I am reminded of the scene in “Mr. Smith Goes to Washington,” where Jimmy Stewart’s character, worn down and dry-throated, espouses the virtue of fighting for lost causes because of one simple rule: love thy neighbor.
As we come upon the Christian observance of Holy Week, and we watch or participate in nation-wide Marches for Our Lives, this part of Frank Capra’s script seems prescient. It is an argument for empathy. The teachings of the man known as Jesus, above all, ask us to love our neighbors as ourselves, for everyone is our neighbor. To treat others as we wish ourselves to be treated. Who would want to chalked up as a lost cause, themselves?
The clarity of the importance of these teachings is heightened in our current landscape. No child should have to wake up afraid that today is the day their school goes on lockdown, and not as a drill this time. No parent should face this fear about their child’s daily life.
Let us remember, though, that love thy neighbor extends to not just the neighbors around us immediately, but to ALL our neighbors. School shootings are horrific, and we are right to decry them and fight against them. Lest we forget, though:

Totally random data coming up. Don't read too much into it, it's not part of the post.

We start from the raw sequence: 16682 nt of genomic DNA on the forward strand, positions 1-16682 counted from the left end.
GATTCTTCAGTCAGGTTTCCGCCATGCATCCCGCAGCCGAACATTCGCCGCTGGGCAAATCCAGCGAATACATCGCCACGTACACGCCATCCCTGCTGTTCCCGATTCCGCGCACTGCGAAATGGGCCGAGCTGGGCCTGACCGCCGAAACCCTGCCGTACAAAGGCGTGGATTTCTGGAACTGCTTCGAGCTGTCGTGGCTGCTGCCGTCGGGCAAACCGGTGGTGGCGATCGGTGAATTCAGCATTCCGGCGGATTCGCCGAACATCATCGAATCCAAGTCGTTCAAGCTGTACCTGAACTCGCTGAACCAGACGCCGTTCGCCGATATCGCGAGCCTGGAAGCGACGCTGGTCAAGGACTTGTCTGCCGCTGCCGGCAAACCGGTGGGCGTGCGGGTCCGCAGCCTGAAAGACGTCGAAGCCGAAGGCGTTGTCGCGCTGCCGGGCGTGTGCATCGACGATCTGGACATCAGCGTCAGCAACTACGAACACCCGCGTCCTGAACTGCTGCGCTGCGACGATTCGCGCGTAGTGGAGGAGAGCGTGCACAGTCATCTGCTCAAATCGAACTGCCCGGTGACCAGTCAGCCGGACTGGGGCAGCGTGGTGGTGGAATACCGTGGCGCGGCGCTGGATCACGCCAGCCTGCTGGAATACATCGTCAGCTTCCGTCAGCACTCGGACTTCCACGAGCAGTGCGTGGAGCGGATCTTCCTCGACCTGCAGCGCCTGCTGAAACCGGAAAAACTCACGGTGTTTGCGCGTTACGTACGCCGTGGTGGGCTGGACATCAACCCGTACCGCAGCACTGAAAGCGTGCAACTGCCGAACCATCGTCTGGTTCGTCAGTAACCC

- young men of color are 13 times more likely to be shot and killed than white men, in the U.S.
- women and female-identifying genders are shot to death at the rate of 50 individuals per month, by intimate partners, and the presence of a gun in a domestic violence situation increases the likelihood of a woman’s death 5 times over, in the U.S.
- mental health crises ending in suicide by firearm constitute 62% of firearm deaths in the U.S.
All lives lost to gun violence are horrific, ought to be decried, and above all, are losses. But we should vow that they are not lost causes. When we march on Saturday, when we step into Holy Week, when we walk through our neighborhoods – let us remember the depth and breadth of the statement to “love thy neighbor.” Let us remember and then show up to support all causes, and never allow another to be lost.